Development history

Therminator uses a flap mechanism that I first saw on Thomas Koster's F1Cs in 1998: presumably there's a connection. Some say it goes back even further to one of Mike Evatt's Wakefields. The wing, which has the flap hinge close to 50% chord, is located by pins near the LE and TE that are fixed to the fuselage. The flaps are moved by raising and lowering the middle of the wing to increase or decrease its camber. This flap system probably minimises the load on the servo and also gives the designer control over the way that the wing incidence varies relative to the fuselage when the flaps move. The chordwise position of these pins allows him to choose whether the relative incidence increases, remains constant or decreases as the flaps move to increase the wing camber.

Here's the development history from Gerhard Aringer himself:

Hi Martin,

Here comes a short story plus a drawing.

The development of this model starts about 3 years ago. Some drawings for the profiles maid by Stefan Rumpp with some advices from my experience in F1C.

After the Group (Nyhegn, Rumpp, Aringer) shrinks to a smaller size (Nyhegn, Aringer) the development went on faster. That was about 2 years ago.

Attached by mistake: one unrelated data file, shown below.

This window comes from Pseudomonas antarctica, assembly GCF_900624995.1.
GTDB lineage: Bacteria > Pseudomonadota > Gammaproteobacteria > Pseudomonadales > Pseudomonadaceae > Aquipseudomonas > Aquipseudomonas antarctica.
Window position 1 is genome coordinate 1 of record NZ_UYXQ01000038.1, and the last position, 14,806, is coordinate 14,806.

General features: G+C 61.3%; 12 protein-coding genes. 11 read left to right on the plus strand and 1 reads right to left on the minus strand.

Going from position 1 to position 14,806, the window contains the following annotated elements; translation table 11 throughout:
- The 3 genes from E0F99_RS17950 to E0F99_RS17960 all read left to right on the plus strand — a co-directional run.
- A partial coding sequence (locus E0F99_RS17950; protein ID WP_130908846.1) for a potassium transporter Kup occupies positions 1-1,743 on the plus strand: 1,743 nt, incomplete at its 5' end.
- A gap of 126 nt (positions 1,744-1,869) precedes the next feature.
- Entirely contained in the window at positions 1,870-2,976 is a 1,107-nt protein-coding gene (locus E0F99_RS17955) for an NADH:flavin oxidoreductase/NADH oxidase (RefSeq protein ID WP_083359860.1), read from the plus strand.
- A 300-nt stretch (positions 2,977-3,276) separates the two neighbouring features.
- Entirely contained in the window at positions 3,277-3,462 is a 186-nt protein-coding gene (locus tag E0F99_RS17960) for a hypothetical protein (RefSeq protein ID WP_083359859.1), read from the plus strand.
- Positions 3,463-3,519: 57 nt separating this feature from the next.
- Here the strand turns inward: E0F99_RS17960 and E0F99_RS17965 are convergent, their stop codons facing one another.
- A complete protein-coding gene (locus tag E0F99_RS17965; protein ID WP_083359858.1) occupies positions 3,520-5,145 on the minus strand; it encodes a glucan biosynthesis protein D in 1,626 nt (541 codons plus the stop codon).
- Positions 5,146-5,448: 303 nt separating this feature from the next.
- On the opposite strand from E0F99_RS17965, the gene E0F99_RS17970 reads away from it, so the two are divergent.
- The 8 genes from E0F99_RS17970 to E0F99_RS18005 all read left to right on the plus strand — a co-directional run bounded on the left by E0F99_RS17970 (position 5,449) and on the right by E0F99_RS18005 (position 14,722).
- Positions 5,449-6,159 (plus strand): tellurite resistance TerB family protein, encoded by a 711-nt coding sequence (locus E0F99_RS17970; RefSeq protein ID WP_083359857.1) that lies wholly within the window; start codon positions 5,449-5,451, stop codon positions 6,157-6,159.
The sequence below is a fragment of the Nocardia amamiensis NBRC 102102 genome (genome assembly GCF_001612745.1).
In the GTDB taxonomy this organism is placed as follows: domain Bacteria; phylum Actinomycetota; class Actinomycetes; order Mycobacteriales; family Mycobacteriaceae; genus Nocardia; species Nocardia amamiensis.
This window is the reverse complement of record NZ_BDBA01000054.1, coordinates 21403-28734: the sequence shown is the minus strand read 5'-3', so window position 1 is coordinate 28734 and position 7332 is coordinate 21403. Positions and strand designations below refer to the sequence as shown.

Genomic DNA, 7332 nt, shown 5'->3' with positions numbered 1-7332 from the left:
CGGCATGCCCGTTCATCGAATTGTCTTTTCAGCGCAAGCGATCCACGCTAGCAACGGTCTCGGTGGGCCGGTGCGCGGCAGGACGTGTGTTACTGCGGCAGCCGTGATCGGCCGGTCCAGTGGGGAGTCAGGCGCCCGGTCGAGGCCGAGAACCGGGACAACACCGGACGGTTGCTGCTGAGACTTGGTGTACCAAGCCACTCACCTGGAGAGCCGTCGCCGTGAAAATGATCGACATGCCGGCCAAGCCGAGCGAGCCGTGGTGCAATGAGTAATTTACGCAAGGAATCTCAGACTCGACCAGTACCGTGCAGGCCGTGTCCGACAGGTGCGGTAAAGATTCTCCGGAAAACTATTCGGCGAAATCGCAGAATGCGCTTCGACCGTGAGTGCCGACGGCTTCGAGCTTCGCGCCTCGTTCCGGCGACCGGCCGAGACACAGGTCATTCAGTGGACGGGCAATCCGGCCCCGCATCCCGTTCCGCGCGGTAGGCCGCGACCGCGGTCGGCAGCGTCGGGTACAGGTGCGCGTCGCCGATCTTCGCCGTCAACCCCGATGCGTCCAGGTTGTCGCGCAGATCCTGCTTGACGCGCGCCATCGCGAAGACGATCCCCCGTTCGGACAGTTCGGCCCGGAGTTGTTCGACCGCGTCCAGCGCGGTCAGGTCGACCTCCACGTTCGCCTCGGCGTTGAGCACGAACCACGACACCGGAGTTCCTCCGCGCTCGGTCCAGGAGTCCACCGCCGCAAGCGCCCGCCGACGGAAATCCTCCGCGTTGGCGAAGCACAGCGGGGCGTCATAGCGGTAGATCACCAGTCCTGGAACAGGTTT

I think it was good teamwork! Its a little bit a pity that not every body who starts in the project was able to continue working in a team.

Mit freundlichen Gr

Kind regards

Gerhard Aringer

Drawings and photos

Here is Gerd's PDF drawing of the Therminator F1A and below are some photos from Argentina. The flight-line photo and the F1C were taken by Chris Murphy, the rest by Martin Dilly. All photos are clickable to see the, much larger, original:

Waiting Front end

Waiting for a flight. Notice the center of the wing: the flaps are up because the center of the wing chord is lowered. Looking at the tip shows the flap position. The horizon and boom are not bent and you're sober: its just the Murphy camera in action.

Front end with flaps down.

Flaps down Wing tip

Being held, flaps down.

Wingtip, showing flaps lowered.

Underside F1C

General underside view.

For comparison, here is Gerd's F1C.

Business end

The business end.
The front servo drives the stab. The one behind it controls the flaps and the third, almost hidden behind the rear of the hatch, controls the rudder. The Multiclass timer, which is mounted between the front and middle servos, controls all three servos. The tow hook was developed by the Rumpp / Nyhegn / Aringer combine for use with an electronic timer. It has only one adjustment, the unlatch tension, and no mechanical control links because rudder movements are mediated by the timer. This model does not use a wing wiggler.